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feel (v.)

Old English felan "to touch or have a sensory experience of; perceive, sense (something)," in late Old English "have a mental perception," from Proto-Germanic *foljanan (source also of Old Saxon gifolian, Old Frisian fela, Dutch voelen, Old High German vuolen, German fühlen "to feel," Old Norse falma "to grope"), which is of uncertain origin, possibly from a PIE *pal- "to touch, feel, shake, strike softly" (source also of Greek psallein "to pluck" the harp), or from PIE root *pel- (5) "to thrust, strike, drive."

In Germanic languages, the specific word for "perceive by sense of touch" has tended to evolve to apply to the emotions. The connecting notion might be "perceive through senses which are not referred to any special organ." Sense of "be conscious of a tactile sensation, sense pain, pleasure, illness, etc.; have an emotional experience or reaction," developed by c. 1200, also "have an opinion or conviction;" that of "to react with sympathy or compassion" is from mid-14c. Meaning "to try by touch" is from early 14c. From late 14c. as "know (something) beforehand, to have foreknowledge of." To feel like "want to" attested from 1829.

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feel (n.)
early 13c., "sensation, understanding," from feel (v.). Meaning "action of feeling" is from mid-15c. That of "sensation produced (by an object, surface, etc.)" is from 1739. Slang sense of "a sexual grope" is from 1932; from verbal phrase to feel (someone) up (1930).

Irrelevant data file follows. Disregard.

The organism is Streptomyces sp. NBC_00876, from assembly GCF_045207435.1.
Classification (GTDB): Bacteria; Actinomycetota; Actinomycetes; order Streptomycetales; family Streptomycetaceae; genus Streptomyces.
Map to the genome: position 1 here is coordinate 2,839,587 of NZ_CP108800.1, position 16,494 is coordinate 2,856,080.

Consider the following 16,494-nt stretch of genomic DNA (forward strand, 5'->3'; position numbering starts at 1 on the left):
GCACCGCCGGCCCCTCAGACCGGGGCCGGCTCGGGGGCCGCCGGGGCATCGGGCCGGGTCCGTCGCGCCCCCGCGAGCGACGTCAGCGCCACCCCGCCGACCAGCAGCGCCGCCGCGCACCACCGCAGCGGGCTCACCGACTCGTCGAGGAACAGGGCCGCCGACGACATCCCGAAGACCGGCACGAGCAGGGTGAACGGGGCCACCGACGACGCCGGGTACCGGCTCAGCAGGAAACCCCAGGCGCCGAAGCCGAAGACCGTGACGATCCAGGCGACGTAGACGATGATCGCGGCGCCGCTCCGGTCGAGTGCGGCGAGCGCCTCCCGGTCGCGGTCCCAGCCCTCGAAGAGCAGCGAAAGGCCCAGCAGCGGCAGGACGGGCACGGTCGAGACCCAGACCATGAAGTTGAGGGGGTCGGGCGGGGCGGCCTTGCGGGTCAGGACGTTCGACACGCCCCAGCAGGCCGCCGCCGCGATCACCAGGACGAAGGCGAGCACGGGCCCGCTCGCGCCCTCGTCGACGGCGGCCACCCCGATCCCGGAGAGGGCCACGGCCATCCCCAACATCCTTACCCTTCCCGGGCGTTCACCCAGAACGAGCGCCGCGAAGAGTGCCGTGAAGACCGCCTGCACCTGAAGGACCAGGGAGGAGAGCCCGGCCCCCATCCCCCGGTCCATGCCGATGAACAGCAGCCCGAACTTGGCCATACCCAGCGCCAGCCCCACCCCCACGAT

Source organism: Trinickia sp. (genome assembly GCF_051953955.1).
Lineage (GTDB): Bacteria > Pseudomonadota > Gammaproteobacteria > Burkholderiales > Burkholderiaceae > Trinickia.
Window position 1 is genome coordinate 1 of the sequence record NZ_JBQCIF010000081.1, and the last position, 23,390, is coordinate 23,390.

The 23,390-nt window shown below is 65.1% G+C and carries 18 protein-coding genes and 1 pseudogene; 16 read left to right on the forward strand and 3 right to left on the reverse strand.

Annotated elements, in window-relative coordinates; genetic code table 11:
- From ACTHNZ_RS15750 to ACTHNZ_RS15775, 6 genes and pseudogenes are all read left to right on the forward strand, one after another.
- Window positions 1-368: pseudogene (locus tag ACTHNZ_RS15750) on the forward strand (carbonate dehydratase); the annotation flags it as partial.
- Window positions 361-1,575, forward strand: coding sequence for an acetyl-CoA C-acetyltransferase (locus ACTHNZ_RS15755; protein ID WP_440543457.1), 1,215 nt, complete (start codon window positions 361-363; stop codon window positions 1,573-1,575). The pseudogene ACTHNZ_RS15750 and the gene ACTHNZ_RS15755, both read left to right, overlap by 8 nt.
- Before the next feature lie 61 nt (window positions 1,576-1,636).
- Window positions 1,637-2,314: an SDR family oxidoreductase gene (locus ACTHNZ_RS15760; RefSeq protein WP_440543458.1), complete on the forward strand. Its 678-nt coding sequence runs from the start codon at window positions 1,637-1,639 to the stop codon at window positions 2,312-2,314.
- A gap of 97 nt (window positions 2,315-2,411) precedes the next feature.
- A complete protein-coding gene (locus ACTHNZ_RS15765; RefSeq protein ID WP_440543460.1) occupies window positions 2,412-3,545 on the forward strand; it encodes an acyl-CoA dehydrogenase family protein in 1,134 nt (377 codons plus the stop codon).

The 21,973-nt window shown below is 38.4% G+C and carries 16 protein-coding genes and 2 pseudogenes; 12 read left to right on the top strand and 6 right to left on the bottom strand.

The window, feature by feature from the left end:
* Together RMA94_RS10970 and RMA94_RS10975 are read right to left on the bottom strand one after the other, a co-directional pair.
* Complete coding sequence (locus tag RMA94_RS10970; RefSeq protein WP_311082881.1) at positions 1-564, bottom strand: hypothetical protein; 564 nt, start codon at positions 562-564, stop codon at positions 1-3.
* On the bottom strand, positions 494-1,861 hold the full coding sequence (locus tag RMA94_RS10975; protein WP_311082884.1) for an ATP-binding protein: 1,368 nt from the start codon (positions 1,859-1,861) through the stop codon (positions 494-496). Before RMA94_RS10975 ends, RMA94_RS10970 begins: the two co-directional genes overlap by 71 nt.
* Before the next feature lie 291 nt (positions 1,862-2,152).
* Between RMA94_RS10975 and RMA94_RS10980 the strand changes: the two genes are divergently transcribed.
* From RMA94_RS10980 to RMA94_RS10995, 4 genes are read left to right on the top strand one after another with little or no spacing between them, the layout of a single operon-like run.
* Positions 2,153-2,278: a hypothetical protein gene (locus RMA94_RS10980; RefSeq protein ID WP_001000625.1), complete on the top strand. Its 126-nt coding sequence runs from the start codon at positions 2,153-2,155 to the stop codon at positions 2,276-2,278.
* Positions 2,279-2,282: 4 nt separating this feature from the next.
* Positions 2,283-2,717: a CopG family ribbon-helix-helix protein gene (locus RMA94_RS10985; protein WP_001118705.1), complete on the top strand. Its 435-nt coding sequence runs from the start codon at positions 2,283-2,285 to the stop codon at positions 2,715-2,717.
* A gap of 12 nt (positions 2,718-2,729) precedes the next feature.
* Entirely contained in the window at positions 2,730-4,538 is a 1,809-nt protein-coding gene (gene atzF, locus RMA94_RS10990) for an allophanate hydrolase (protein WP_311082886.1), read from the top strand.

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felt (v.2)
past tense and past participle of feel (v.).
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unfelt (adj.)
1580s, from un- (1) "not" + past participle of feel (v.).
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feeling (adj.)
c. 1400, "pertaining to the physical senses, sensory," present-participle adjective from feel (v.). Related: Feelingly.
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heart-felt (adj.)
also heartfelt, "profoundly felt, deep, sincere," 1734, from heart (n.) + past tense of feel (v.).
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feeler (n.)
early 15c., "one who feels," agent noun from feel (v.). Of animal organs, 1660s. Transferred sense of "proposal put forth to observe the reaction it gets" is from 1830. Related: Feelers.
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feeling (n.)
late 12c., "act of touching, sense of touch," verbal noun from feel (v.). Meaning "a conscious emotion" is mid-14c. Meaning "what one feels (about something), opinion" is from mid-15c. Meaning "capacity to feel" is from 1580s.
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unfeeling (adj.)
late Old English had unfelende, "having no sensation." Middle English had a verb unfeel "be insensible, fail to feel" (early 14c.) as well as unfeelingness "insensibility, loss of sensation," and unfeelingly "without understanding or direct knowledge" (late 14c.), and a verbal noun unfeeling "loss of sensation, lack of feeling." However the word in its main modern meaning "devoid of kindly or tender feelings" is from 1590s, from un- (1) "not" + past participle of feel (v.). Related: Unfeelingly.
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palpable (adj.)

late 14c., "that can be felt, perceptible by the touch," from Late Latin palpabilis "that may be touched or felt," from Latin palpare "touch gently, stroke," a word de Vaan finds to be of no known etymology (rejecting the connection in Watkins, etc., to a reduplication of the PIE root *pal-, as in feel (v.), on phonetic grounds). Some sources suggest it is onomatopoeic. The figurative sense of "easily perceived, evident, clear, obvious" also is from late 14c., on the notion of "seeming as if it might be touched." Related: Palpably; palpability.

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